May 25, 2015 by Daniel Sellers
In the summer of 2010, Toronto deli owner Zane Caplansky dreamed up a new venture; by the summer of 2011, it was insured and operating. Thunderin’ Thelma was a food truck, but unlike the hot dog stands, chip wagons, and coffee trucks that preceded her, she was intended to cater to discerning palates. In Toronto, Thelma was the first of her kind, a fresh twist on an old staple.
Four years later, Caplansky is the founder of the 35-member Toronto Food Truck Alliance, and he sits on the city’s street food working group. For Caplansky, operating a modern gourmet food truck is “a risky business.” He points out “it’s a restaurant on wheels, it’s a lot of moving parts, it’s a lot of explosive gases.” When he needed protection from those risks and others, he turned to the brokers at KRG Insurance, which had insured his downtown deli since its opening in 2009. His insurers customized a plan for the truck—including commercial general liability, property coverage, a standard auto policy, and business interruption insurance—at a rate of around $4,500 a year.
Things didn’t go so smoothly one year earlier for two other would-be Ontario food truck owners who lacked Caplansky’s restaurateur bona fides.
“No one wanted to touch us,” says Adam Hynam-Smith, whose El Gastronomo Vagabundo has been in business in St. Catherines since 2010. “Absolutely no one.” Hynam-Smith figures that he and his co-owner and wife, Tamara Jensen, called about 20 different companies, all to no avail. Insurers were nervous about his lack of experience driving large vehicles, and many of them had never underwritten a gourmet street food operation before; although an increasingly important part of foodie culture in the United States, the food truck scene in Canada was still fledgling, and El Gastronomo Vagabundo was the first of its kind in Ontario. Unable even to pick up their own truck, HynamSmith and Jensen had it delivered to the spot where they still hoped to begin operating: the Flat Rock Cellars, a winery in nearby Jordan. The Co-operators eventually made them a cautious offer. “They threw us into the fray of facility insurance,” says Hynam-Smith. “We had to pay $8,000 up front—one payment that nearly put us out of business before we even opened.”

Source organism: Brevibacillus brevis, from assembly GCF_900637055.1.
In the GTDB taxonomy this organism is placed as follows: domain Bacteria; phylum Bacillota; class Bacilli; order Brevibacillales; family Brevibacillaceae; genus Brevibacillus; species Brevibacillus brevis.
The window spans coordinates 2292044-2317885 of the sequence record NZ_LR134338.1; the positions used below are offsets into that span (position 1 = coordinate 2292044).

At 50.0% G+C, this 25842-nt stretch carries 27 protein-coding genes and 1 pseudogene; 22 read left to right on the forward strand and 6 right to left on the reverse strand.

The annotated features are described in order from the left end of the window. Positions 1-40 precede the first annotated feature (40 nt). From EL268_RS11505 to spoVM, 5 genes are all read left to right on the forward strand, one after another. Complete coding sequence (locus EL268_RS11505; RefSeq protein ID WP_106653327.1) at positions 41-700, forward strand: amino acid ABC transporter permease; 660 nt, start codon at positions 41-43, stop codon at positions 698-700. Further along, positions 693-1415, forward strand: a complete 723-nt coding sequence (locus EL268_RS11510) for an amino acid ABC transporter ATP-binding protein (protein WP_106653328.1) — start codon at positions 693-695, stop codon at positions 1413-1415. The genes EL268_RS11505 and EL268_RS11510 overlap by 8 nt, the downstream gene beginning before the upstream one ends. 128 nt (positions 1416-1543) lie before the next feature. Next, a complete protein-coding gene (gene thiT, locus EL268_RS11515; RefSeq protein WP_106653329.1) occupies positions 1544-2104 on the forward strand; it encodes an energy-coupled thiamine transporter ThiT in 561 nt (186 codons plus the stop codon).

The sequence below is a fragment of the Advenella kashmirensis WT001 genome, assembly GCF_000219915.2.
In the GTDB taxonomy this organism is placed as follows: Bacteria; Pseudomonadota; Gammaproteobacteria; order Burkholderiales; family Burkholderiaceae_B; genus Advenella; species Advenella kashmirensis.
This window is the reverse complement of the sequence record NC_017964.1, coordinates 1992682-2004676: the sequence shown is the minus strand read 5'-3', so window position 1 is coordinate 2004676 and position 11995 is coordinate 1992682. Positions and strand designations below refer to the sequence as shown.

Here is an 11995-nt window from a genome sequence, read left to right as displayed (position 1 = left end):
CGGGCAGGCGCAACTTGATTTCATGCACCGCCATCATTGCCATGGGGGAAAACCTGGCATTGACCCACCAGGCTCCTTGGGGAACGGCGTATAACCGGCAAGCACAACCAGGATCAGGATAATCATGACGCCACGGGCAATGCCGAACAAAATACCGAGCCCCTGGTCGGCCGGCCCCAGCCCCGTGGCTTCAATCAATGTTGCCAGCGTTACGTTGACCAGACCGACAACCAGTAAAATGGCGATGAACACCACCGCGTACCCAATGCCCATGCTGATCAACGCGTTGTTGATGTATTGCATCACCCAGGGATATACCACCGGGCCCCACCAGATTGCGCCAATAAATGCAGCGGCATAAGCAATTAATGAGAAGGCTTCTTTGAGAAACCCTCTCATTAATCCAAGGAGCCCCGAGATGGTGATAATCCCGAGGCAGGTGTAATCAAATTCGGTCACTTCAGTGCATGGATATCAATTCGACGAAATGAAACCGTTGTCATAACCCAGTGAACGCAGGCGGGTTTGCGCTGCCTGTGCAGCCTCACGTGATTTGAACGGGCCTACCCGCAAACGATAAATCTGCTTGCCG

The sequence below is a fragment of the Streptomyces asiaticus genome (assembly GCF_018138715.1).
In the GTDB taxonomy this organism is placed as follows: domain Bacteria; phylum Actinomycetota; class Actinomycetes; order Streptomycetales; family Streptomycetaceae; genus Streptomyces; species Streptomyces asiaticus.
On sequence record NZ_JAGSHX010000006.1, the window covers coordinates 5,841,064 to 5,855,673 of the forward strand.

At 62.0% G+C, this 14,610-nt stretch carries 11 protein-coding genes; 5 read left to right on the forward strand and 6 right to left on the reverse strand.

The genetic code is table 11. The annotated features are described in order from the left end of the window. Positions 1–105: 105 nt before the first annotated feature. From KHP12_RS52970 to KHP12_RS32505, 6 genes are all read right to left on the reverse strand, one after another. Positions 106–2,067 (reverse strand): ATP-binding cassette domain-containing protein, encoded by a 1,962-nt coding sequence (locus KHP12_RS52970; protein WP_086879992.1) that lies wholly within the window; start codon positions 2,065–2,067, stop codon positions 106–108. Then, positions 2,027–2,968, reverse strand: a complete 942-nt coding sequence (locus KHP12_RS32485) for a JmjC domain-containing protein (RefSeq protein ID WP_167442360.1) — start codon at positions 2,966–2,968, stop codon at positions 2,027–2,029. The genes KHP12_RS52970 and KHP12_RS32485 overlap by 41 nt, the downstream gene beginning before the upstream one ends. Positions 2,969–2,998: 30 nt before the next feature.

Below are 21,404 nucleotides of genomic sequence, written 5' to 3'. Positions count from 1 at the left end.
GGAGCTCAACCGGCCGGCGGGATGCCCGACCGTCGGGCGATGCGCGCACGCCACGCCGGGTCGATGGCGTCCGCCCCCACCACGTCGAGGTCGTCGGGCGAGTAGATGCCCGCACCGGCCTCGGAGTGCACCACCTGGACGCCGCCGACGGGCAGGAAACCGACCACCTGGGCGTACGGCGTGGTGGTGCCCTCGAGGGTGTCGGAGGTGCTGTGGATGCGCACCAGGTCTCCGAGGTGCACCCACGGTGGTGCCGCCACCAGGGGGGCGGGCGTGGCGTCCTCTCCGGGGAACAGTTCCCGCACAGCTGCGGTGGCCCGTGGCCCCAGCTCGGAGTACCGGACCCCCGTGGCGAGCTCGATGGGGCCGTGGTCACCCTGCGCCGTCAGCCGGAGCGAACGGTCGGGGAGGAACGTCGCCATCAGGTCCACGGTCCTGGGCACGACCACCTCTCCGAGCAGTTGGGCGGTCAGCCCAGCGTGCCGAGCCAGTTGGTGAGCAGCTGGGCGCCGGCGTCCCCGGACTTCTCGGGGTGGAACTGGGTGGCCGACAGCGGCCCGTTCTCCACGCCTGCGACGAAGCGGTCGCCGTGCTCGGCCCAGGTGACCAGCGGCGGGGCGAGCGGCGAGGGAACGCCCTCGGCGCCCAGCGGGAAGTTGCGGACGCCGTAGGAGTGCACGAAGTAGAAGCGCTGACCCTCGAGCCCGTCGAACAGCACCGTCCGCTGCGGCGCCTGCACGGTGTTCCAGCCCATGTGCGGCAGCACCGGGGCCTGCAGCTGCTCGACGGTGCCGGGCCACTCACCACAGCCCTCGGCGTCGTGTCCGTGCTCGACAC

After that first year, Hynam-Smith and Jensen’s premiums dropped dramatically to monthly payments of about $200. And as public demand for modern food trucks—hundreds of which now drive on Canadian streets—has grown, insurance companies have learned the market by necessity. But truck owners, and some insurers too, consider that education still to be incomplete. “Some of our members have faced utterly ridiculous quotes,” says Caplansky in his role as food truck association founder. “But there are others who’ve phoned multiple insurance agents and had them say, ‘Yeah, we’re not interested in insuring you—at any price.’”
But maybe underwriters are savvy and not ignorant on the subject. “Insurance companies, they’re not taking every roach coach in town,” says Jerry Wiseblott, vice president of KRG. When the brokerage sought coverage for Thunderin’ Thelma, Caplansky’s reputation came in handy. “The insurance company knew who he was,” Wiseblott says. “They knew where the food was coming from, they knew he had an established restaurant, he’s paying his bills—we’ve insured him for many years already. This was just an add-on to what he had.”
The brokers at KRG, Wiseblott says, are restaurant specialists, and as a result, they count a couple other food trucks among their clients. But the industry’s leading insurers in Ontario are Ray Johnson and Associates, of The Co-operators. As direct writers, Johnson and his agents get their business through referrals and wordof-mouth; in the four years since they insured their first modern food truck, Hamilton’s Gorilla Cheese, their roster of similar clients has grown considerably and now numbers nearly 100. Johnson believes this experience is indispensable in a unique market. “If you’re doing a oneoff,” he says, “you may not know exactly what they need.”
About three years ago, Johnson introduced a program designed for food truck owners, and he’s critical of much of the work other insurers do for those same clients. Specifically, he has noticed that many are using standard property coverage intended for businesses with fixed locations. “We see there could be a gap there,” he says, adding that he prefers a miscellaneous property floater, which protects truck contents wherever they are, including in transit. He says insurance companies are making other mistakes, too: failing to include loss of income coverage and crime coverage and, importantly, setting liability limits too low. “You lose a truck,” Johnson says, “you might be able to replace it. But if you get sued for $5 million, you’re out of business.”